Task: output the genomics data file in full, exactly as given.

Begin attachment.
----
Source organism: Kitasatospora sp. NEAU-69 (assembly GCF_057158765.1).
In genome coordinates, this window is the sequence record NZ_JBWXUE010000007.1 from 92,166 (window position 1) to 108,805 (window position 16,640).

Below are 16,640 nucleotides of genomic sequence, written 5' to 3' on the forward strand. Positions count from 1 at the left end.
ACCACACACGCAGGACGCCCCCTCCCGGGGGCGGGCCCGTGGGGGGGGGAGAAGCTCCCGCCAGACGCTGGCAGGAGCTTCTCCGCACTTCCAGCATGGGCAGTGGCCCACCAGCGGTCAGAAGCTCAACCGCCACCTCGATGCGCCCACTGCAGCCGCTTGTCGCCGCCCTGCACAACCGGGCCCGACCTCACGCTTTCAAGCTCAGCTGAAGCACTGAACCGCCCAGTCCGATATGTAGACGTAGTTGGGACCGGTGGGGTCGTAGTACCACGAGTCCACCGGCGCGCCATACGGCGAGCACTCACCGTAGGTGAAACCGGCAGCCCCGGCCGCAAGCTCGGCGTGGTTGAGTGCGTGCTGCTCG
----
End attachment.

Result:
Source organism: Kitasatospora sp. NEAU-69 (assembly GCF_057158765.1).
In genome coordinates, this window is the sequence record NZ_JBWXUE010000007.1 from 92,166 (window position 1) to 108,805 (window position 16,640).

Below are 16,640 nucleotides of genomic sequence, written 5' to 3' on the forward strand. Positions count from 1 at the left end.
ACCACACACGCAGGACGCCCCCTCCCGGGGGCGGGCCCGTGGGGGGGGGAGAAGCTCCCGCCAGACGCTGGCAGGAGCTTCTCCGCACTTCCAGCATGGGCAGTGGCCCACCAGCGGTCAGAAGCTCAACCGCCACCTCGATGCGCCCACTGCAGCCGCTTGTCGCCGCCCTGCACAACCGGGCCCGACCTCACGCTTTCAAGCTCAGCTGAAGCACTGAACCGCCCAGTCCGATATGTAGACGTAGTTGGGACCGGTGGGGTCGTAGTACCACGAGTCCACCGGCGCGCCATACGGCGAGCACTCACCGTAGGTGAAACCGGCAGCCCCGGCCGCAAGCTCGGCGTGGTTGAGTGCGTGCTGCTCG